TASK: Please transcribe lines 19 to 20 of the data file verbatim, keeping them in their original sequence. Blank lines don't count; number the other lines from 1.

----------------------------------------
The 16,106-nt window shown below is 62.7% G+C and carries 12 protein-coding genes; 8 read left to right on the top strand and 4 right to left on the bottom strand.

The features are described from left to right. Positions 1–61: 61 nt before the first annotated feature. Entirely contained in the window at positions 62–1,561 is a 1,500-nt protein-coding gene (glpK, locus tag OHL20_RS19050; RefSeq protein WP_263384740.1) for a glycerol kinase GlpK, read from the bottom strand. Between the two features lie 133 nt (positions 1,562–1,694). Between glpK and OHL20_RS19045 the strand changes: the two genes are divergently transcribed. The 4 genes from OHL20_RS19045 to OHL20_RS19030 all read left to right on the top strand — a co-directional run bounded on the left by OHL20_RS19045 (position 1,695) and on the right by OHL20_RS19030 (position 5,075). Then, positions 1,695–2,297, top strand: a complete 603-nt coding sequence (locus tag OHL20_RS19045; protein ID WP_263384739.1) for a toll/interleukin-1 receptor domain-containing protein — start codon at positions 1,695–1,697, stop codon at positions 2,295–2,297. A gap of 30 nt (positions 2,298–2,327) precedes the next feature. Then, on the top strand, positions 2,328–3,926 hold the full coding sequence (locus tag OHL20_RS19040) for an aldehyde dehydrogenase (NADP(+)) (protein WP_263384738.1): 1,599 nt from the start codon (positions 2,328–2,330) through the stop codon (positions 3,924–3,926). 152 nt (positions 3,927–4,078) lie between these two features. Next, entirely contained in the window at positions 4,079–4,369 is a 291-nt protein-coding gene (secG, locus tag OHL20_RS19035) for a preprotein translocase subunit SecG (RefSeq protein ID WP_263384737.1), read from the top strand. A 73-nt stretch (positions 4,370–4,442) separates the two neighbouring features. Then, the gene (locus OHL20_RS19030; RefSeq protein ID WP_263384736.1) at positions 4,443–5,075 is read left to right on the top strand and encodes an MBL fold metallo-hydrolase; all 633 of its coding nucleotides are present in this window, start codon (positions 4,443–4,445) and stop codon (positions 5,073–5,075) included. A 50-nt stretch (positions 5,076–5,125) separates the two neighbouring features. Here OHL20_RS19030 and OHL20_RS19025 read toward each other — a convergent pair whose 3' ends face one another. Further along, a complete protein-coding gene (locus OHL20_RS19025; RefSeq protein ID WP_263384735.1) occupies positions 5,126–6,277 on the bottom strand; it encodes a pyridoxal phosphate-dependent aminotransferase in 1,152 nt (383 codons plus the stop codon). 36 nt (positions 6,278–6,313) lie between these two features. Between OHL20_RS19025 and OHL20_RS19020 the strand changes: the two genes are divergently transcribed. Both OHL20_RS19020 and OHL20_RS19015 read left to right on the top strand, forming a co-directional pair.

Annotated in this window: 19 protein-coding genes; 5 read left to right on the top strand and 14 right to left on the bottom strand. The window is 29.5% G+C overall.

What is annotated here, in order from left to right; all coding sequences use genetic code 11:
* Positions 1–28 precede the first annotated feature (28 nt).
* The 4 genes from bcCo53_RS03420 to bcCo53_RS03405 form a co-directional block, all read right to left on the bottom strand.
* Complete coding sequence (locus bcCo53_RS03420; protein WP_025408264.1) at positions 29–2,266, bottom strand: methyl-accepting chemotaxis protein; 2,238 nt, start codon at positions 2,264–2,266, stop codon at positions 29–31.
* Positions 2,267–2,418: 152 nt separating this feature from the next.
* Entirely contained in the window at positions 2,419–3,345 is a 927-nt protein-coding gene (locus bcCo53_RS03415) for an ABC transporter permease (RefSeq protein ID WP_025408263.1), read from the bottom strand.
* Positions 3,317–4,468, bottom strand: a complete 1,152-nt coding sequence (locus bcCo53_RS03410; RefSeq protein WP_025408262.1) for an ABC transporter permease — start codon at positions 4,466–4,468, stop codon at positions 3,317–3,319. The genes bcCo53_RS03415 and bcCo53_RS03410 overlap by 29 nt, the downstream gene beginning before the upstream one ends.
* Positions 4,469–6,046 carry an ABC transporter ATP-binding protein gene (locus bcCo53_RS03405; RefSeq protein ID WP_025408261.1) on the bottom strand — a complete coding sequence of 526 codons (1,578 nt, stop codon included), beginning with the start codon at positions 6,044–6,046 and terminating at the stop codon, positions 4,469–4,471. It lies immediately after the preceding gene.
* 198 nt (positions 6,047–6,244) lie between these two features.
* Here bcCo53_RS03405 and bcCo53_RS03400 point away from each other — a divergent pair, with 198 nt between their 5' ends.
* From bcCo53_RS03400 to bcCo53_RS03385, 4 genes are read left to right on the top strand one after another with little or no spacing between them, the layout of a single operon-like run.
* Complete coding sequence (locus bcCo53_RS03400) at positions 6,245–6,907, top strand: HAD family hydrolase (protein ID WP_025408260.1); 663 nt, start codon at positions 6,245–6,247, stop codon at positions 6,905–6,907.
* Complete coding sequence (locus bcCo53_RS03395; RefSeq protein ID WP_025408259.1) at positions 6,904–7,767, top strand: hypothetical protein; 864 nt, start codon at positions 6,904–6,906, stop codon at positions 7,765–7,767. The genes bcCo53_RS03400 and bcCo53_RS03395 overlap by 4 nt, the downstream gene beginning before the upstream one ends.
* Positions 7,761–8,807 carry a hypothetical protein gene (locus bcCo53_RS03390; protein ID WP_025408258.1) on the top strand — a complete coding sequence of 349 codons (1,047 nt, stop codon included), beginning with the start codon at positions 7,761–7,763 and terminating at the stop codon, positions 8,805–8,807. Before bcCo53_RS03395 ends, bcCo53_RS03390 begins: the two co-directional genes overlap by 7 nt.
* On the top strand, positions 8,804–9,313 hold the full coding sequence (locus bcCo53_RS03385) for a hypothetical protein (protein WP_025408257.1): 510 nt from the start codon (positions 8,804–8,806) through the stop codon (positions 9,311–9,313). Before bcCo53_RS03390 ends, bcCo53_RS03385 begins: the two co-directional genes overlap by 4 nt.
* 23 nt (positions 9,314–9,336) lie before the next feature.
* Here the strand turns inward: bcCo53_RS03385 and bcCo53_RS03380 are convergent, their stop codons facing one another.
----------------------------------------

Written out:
* 23 nt (positions 9,314–9,336) lie before the next feature.
* Here the strand turns inward: bcCo53_RS03385 and bcCo53_RS03380 are convergent, their stop codons facing one another.